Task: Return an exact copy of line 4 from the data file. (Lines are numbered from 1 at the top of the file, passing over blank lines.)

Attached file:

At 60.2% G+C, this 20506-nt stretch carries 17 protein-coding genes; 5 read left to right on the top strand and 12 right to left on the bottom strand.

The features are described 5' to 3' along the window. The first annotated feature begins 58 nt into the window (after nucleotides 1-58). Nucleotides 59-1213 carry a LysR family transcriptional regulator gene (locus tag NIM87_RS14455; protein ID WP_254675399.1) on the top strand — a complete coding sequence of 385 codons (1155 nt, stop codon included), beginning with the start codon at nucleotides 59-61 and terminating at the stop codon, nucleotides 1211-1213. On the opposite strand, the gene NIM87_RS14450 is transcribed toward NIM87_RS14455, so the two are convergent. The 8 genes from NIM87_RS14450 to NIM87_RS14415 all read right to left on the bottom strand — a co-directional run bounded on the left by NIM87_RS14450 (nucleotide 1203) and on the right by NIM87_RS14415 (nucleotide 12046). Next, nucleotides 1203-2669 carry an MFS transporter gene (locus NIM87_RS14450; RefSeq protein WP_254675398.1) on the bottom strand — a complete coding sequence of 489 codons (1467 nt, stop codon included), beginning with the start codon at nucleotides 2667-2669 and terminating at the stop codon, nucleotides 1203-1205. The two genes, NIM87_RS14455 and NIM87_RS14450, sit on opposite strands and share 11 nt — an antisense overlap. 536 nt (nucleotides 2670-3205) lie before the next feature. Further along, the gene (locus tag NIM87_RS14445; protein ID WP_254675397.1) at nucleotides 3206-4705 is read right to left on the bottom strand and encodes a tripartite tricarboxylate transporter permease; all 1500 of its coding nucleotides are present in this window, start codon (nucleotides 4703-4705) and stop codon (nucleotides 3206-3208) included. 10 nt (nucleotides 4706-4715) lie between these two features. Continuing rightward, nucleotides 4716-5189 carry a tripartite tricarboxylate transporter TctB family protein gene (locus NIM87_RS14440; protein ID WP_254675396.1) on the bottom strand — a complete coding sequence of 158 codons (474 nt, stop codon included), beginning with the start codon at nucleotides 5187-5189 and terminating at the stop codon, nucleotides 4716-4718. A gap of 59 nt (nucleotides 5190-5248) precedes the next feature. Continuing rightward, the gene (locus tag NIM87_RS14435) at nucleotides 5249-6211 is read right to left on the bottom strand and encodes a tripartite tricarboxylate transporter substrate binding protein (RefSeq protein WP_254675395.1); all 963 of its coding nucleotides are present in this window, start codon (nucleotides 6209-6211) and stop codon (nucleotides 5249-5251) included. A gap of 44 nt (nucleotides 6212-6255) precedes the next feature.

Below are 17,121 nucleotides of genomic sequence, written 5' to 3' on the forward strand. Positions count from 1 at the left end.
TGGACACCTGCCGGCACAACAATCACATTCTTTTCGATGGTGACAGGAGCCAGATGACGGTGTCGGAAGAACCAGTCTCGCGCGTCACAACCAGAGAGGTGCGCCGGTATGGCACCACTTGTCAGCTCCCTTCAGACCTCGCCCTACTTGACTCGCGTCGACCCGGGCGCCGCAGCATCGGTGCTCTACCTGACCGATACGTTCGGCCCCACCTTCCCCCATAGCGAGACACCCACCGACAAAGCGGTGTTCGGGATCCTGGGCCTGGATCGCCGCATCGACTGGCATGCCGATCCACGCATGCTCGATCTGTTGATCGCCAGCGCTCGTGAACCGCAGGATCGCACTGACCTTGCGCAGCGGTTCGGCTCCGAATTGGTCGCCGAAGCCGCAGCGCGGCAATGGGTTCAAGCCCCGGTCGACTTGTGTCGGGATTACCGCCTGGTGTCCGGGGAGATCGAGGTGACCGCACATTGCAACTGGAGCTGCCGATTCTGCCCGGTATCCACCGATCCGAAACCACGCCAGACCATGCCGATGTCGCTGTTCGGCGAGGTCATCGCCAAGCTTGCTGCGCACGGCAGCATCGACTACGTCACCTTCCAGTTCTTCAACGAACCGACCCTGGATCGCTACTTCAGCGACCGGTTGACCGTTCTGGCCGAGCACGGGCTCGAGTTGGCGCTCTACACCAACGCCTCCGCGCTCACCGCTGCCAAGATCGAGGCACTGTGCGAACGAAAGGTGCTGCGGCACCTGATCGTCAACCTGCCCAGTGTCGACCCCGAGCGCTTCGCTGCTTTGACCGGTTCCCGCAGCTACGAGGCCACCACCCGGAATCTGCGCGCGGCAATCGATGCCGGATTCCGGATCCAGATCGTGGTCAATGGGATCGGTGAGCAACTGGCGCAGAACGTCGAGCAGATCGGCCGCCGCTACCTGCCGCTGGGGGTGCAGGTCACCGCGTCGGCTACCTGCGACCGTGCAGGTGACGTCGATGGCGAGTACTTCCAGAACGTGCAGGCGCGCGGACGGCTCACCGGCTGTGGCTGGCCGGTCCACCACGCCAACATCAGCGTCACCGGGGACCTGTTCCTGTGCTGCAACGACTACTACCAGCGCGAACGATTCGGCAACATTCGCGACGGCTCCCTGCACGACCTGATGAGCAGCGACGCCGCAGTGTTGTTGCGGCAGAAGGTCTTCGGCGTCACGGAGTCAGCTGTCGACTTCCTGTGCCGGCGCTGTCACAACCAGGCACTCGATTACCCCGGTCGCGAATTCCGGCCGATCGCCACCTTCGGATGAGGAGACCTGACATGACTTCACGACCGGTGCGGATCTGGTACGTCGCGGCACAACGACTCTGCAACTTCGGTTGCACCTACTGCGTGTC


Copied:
TGGACACCTGCCGGCACAACAATCACATTCTTTTCGATGGTGACAGGAGCCAGATGACGGTGTCGGAAGAACCAGTCTCGCGCGTCACAACCAGAGAGGTGCGCCGGTATGGCACCACTTGTCAGCTCCCTTCAGACCTCGCCCTACTTGACTCGCGTCGACCCGGGCGCCGCAGCATCGGTGCTCTACCTGACCGATACGTTCGGCCCCACCTTCCCCCATAGCGAGACACCCACCGACAAAGCGGTGTTCGGGATCCTGGGCCTGGATCGCCGCATCGACTGGCATGCCGATCCACGCATGCTCGATCTGTTGATCGCCAGCGCTCGTGAACCGCAGGATCGCACTGACCTTGCGCAGCGGTTCGGCTCCGAATTGGTCGCCGAAGCCGCAGCGCGGCAATGGGTTCAAGCCCCGGTCGACTTGTGTCGGGATTACCGCCTGGTGTCCGGGGAGATCGAGGTGACCGCACATTGCAACTGGAGCTGCCGATTCTGCCCGGTATCCACCGATCCGAAACCACGCCAGACCATGCCGATGTCGCTGTTCGGCGAGGTCATCGCCAAGCTTGCTGCGCACGGCAGCATCGACTACGTCACCTTCCAGTTCTTCAACGAACCGACCCTGGATCGCTACTTCAGCGACCGGTTGACCGTTCTGGCCGAGCACGGGCTCGAGTTGGCGCTCTACACCAACGCCTCCGCGCTCACCGCTGCCAAGATCGAGGCACTGTGCGAACGAAAGGTGCTGCGGCACCTGATCGTCAACCTGCCCAGTGTCGACCCCGAGCGCTTCGCTGCTTTGACCGGTTCCCGCAGCTACGAGGCCACCACCCGGAATCTGCGCGCGGCAATCGATGCCGGATTCCGGATCCAGATCGTGGTCAATGGGATCGGTGAGCAACTGGCGCAGAACGTCGAGCAGATCGGCCGCCGCTACCTGCCGCTGGGGGTGCAGGTCACCGCGTCGGCTACCTGCGACCGTGCAGGTGACGTCGATGGCGAGTACTTCCAGAACGTGCAGGCGCGCGGACGGCTCACCGGCTGTGGCTGGCCGGTCCACCACGCCAACATCAGCGTCACCGGGGACCTGTTCCTGTGCTGCAACGACTACTACCAGCGCGAACGATTCGGCAACATTCGCGACGGCTCCCTGCACGACCTGATGAGCAGCGACGCCGCAGTGTTGTTGCGGCAGAAGGTCTTCGGCGTCACGGAGTCAGCTGTCGACTTCCTGTGCCGGCGCTGTCACAACCAGGCACTCGATTACCCCGGTCGCGAATTCCGGCCGATCGCCACCTTCGGATGAGGAGACCTGACATGACTTCACGACCGGTGCGGATCTGGTACGTCGCGGCACAACGACTCTGCAACTTCGGTTGCACCTACTGCGTGTC